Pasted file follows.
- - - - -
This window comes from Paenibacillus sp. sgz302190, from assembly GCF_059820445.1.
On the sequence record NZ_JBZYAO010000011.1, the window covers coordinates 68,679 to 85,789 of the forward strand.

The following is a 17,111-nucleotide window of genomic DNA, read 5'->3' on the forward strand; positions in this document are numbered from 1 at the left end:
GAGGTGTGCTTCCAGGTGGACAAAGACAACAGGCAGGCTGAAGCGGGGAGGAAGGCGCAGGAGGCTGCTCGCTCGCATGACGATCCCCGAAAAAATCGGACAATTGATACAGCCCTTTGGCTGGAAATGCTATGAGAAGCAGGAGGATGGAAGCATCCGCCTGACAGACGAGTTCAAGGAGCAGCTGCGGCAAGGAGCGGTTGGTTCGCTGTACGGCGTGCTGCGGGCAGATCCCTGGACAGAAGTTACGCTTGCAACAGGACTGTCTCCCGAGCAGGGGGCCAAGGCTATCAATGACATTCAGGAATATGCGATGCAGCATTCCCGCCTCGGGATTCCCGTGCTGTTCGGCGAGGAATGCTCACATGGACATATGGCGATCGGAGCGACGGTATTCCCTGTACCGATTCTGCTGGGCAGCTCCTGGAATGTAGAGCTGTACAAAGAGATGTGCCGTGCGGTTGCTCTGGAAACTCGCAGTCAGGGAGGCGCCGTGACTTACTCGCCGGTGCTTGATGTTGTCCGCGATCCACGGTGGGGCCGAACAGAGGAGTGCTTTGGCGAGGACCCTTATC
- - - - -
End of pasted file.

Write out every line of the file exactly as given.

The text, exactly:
This window comes from Paenibacillus sp. sgz302190, from assembly GCF_059820445.1.
On the sequence record NZ_JBZYAO010000011.1, the window covers coordinates 68,679 to 85,789 of the forward strand.

The following is a 17,111-nucleotide window of genomic DNA, read 5'->3' on the forward strand; positions in this document are numbered from 1 at the left end:
GAGGTGTGCTTCCAGGTGGACAAAGACAACAGGCAGGCTGAAGCGGGGAGGAAGGCGCAGGAGGCTGCTCGCTCGCATGACGATCCCCGAAAAAATCGGACAATTGATACAGCCCTTTGGCTGGAAATGCTATGAGAAGCAGGAGGATGGAAGCATCCGCCTGACAGACGAGTTCAAGGAGCAGCTGCGGCAAGGAGCGGTTGGTTCGCTGTACGGCGTGCTGCGGGCAGATCCCTGGACAGAAGTTACGCTTGCAACAGGACTGTCTCCCGAGCAGGGGGCCAAGGCTATCAATGACATTCAGGAATATGCGATGCAGCATTCCCGCCTCGGGATTCCCGTGCTGTTCGGCGAGGAATGCTCACATGGACATATGGCGATCGGAGCGACGGTATTCCCTGTACCGATTCTGCTGGGCAGCTCCTGGAATGTAGAGCTGTACAAAGAGATGTGCCGTGCGGTTGCTCTGGAAACTCGCAGTCAGGGAGGCGCCGTGACTTACTCGCCGGTGCTTGATGTTGTCCGCGATCCACGGTGGGGCCGAACAGAGGAGTGCTTTGGCGAGGACCCTTATC